Wednesday, 28 March 2012

Sunny Days.......

The Primrose ( Primula vulgaris) has to be one of my favourite spring flowers. When we moved into this house, fourteen years ago, there were no wild flowers in the grounds. Now we have Primies, violets( blue ones and white) stitchwort ( greater and lesser), yellow pimpernell, native bluebell, native daffodil, wild roses, kingcups, and three types of native orchids. Most of them have arrived by themselves. ( Probably from long-dormant seeds, or just over-mowed, while retaining a rootstock.) I introduced the roses, and the native daffodils.
All of these are enjoyed every morning, at the moment, as I walk the dogs. This glorious weather has to be relished while it lasts.

I finished this lovely fitted neck-warmer some time ago, ( 6th January), but could not find buttons to suit, or fit. I finally found some beads in a craft shop in Honiton. The pattern is called Puderosa ( it means modest), by Lia Moya. The yarn is Bigwigs Angora, knitted on 3.5mm needles. It took less than one 25g ball. It is lovely to handle, and wonderful to wear.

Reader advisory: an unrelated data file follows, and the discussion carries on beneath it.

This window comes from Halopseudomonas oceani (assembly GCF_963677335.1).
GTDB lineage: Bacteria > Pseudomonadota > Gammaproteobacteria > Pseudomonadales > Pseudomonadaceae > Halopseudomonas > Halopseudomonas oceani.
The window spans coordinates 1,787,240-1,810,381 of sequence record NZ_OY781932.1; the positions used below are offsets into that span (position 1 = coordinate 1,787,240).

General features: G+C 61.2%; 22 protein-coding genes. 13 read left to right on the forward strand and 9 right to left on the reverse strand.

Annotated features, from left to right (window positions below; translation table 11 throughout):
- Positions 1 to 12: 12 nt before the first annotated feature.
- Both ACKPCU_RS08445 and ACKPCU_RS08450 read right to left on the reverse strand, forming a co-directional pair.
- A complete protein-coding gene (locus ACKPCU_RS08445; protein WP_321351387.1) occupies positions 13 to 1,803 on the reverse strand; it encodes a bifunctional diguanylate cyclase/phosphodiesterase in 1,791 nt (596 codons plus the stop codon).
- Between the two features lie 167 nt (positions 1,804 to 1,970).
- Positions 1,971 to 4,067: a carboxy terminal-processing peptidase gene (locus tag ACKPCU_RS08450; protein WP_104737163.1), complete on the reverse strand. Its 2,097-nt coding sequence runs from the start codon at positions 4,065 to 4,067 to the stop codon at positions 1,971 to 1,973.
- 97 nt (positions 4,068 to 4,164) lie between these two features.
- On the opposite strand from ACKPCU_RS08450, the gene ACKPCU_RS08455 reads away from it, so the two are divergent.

A repeat of the Swirling Gauntlets... this pair for, and modelled by, Nick. They are to go with the Peerie Flooers hat.

As the weather has been so fine, we have taken the opportunity to do the Spring Clean of the Beehives. We went into the Winter with six colonies, all of which had been treated for Varroa. The autumn feeding had been done, and we were confident that we had done all we possibly could to see the bees safely through the winter.

Imagine our horror, then, to find that we had lost three colonies! We have never lost a colony overwinter ( or at all ) before. We did continue, and complete the spring clean. But with heavy hearts. I wrote up the bee diary, and we spent a good deal of time discussing what could have gone wrong.

Looking back over last year, we had re-queened those three colonies. One had been a very strong colony, which were very bad tempered, and a real trial to handle. It is quite likely that they did not like having their own Queen removed, and killed the new one. The other two...well, we are still wondering. They did not starve, though. All had plenty of stores.

The other three colonies are doing very well. All have an active Queen, and lots of brood. The workers are out, collecting pollen as soon as the day is warm enough. ( see above, worker collecting pollen from Hazel catkins).

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